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Regarding the "docket soundings" in Lee County. What are your thoughts on a Magistrate being assigned a docket sounding without consent from all parties?

In Lee County, Circuit Judges are setting “docket soundings” where a summary judgment motion can be heard, and automatically referring these “docket soundings” to a Magistrate without the consent of the parties. As the Florida Rules of Civil Procedure require that magistrate jurisdiction can only be made if consented to by all parties, the Lee County Courts have thus chosen to ignore the Florida Rules of Civil Procedure, or are hoping that the majority of homeowners are not aware of the constraints on magistrate jurisdiction so that more foreclosures can be railroaded through the system.


U.S. magistrates are judicial officers appointed by the judges of federal district courts pursuant to the United States Magistrates Act (28 U.S.C.A. §§ 631 et seq.), enacted in 1968. This act was designed to reduce the workload of federal courts by replacing the old system of U.S. commissioners with a new system of U.S. magistrates. U.S. magistrates can perform more judicial functions than could U.S. commissioners. Federal magistrates may be assigned some, but not all, of the duties of a federal judge. They may serve as special masters (persons appointed by the court to carry out a particular judicial function on behalf of the court), supervise pretrial or discovery proceedings, and provide preliminary consideration of petitions for post conviction relief. U.S. magistrates generally may not decide motions to dismiss or motions for summary judgment, because these motions involve ultimate decision making, a responsibility and duty of the federal courts. However, if all the parties to a case agree, a federal magistrate may decide such motions and may even conduct a civil or misdemeanor criminal trial. Federal magistrates are not permitted to preside over felony trials or over jury selection in felony cases.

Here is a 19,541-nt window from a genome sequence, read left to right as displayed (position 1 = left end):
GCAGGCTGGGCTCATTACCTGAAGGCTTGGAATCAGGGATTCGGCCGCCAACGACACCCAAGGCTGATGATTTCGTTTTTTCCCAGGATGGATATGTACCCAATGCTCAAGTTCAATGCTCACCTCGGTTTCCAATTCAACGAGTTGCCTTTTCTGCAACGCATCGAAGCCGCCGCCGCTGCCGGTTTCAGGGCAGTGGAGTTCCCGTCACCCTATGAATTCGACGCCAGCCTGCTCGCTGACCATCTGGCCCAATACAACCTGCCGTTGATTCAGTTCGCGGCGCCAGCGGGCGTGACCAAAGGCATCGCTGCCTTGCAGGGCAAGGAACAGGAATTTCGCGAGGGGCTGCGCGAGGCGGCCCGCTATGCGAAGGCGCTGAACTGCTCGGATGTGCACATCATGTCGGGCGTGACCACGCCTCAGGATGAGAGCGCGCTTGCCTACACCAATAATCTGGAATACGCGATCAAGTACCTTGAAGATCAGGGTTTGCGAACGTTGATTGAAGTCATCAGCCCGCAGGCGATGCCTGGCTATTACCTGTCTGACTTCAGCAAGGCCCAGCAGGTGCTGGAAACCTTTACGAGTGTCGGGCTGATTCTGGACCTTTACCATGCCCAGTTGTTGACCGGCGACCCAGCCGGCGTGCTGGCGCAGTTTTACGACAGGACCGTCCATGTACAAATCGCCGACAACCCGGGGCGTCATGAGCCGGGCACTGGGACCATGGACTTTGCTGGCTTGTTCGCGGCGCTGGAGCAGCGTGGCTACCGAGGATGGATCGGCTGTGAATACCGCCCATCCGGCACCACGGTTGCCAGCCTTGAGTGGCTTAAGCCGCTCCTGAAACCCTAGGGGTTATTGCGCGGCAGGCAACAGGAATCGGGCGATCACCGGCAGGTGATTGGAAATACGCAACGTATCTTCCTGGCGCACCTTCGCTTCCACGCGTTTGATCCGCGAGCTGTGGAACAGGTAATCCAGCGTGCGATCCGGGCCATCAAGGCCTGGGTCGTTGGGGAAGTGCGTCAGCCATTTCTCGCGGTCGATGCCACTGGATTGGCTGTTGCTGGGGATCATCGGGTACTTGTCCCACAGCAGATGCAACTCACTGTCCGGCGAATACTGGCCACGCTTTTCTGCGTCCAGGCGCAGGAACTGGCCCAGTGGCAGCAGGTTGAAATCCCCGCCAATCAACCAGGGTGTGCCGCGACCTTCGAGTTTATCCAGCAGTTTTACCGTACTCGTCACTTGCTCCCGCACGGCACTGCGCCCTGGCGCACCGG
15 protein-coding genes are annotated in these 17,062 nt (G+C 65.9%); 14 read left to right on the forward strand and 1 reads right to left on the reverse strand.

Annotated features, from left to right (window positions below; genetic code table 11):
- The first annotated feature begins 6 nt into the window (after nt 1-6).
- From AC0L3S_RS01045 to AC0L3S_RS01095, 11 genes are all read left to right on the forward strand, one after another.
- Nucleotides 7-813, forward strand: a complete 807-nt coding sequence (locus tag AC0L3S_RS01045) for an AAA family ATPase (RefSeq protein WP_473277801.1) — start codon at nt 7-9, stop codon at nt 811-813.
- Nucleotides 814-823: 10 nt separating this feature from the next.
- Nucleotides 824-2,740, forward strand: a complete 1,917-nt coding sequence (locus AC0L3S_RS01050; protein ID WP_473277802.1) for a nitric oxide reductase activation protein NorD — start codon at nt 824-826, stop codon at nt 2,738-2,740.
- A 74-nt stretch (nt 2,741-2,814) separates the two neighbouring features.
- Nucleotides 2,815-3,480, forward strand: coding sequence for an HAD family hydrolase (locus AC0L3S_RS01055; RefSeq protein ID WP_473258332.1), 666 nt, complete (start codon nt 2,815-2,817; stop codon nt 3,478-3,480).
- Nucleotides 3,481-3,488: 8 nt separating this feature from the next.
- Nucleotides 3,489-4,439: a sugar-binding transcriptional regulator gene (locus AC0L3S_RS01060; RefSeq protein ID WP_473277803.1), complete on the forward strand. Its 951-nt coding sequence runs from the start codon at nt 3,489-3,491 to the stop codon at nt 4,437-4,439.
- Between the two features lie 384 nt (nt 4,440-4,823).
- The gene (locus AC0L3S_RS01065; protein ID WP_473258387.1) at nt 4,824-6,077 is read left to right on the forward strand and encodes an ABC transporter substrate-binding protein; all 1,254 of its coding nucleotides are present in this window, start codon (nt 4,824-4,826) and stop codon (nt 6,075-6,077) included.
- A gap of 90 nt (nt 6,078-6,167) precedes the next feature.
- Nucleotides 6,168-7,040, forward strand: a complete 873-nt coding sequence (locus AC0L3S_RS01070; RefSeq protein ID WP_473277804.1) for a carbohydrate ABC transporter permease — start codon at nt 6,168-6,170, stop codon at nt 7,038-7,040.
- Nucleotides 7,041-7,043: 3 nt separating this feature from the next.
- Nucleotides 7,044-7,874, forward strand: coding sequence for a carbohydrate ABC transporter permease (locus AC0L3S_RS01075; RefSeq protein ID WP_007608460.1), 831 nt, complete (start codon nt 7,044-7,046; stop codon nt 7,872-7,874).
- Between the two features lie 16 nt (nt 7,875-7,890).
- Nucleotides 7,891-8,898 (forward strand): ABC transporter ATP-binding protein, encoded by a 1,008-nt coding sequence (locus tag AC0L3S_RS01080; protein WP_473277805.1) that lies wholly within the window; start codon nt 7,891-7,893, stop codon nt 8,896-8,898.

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William A. Roper, Jr.

While the correct answer certainly depends upon the identity, fairness and competence of the magistrate versus the judge, I would generally think that having a magistrate assigned very well may be to your advantage.

The Courts are VERY BUSY, especially in the jurisdictions where the mortgage meltdown was most acute.  The Judges have a legitimate interest in dispensation of justice to ALL.

Should a murderer or rapist go free so that you can have some more time before the judge?

I realize that this is a little overly dramatic (and may not apply where criminal and civil matters are segregated in different courts).  But the point is that EVERYONE is entitled to due process and/or due course of law.

The magistrates usually have fairly limited authority which is subject to review and approval by the Court.  You may get MORE TIME to make your case before a magistrate.

In the end, you should discuss this with a local lawyer.  But I really wouldn't suggest getting off on the WRONG FOOT with your judge by making an issue of his delegation of certain matters to the magistrate.  I would try to WORK WITH THE MAGISTRATE and WIN HIM OVER!
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Thanks for your reply. You made some good points, I appreciate it.

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